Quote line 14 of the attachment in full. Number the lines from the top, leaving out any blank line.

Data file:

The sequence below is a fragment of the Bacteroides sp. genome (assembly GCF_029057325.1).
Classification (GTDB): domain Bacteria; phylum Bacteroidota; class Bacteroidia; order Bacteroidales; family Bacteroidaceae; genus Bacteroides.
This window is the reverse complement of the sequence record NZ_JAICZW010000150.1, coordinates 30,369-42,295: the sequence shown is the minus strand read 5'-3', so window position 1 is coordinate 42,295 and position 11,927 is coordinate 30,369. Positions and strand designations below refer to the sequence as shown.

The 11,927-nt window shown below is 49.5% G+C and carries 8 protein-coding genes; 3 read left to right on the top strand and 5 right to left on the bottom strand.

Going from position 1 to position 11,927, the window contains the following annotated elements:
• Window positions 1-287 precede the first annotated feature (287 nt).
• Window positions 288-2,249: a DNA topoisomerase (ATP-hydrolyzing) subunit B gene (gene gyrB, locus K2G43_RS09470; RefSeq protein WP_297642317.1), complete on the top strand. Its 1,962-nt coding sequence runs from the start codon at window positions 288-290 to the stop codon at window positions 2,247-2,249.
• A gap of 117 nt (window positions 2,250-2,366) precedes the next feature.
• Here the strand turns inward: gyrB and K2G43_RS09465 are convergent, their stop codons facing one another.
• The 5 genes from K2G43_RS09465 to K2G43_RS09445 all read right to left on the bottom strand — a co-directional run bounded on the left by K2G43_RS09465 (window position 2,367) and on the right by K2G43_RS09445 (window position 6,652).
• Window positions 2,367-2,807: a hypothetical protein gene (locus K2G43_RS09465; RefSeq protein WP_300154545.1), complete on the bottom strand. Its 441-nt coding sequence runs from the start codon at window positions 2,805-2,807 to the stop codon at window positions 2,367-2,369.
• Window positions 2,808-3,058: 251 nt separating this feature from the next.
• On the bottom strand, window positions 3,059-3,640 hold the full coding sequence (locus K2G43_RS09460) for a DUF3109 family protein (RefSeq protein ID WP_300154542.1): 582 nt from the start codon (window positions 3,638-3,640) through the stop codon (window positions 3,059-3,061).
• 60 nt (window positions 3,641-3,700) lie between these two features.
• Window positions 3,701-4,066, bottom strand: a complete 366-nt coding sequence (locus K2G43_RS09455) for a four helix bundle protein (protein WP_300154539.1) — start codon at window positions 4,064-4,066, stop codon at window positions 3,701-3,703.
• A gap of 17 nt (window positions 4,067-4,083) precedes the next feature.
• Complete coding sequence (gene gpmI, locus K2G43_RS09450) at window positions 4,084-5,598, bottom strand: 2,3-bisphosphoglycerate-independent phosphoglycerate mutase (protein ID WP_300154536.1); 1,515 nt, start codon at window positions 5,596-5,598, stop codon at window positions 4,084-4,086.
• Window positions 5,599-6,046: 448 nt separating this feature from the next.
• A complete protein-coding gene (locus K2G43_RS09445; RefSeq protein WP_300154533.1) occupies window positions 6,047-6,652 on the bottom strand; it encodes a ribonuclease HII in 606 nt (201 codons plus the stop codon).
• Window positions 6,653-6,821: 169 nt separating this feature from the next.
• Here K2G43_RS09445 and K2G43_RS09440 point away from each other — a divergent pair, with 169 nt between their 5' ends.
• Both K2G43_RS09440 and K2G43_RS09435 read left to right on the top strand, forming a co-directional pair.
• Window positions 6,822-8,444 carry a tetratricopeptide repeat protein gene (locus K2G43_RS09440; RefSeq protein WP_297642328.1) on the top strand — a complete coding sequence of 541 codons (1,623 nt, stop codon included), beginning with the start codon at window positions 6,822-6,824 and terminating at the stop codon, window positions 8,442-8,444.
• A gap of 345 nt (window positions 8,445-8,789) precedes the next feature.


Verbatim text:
• 60 nt (window positions 3,641-3,700) lie between these two features.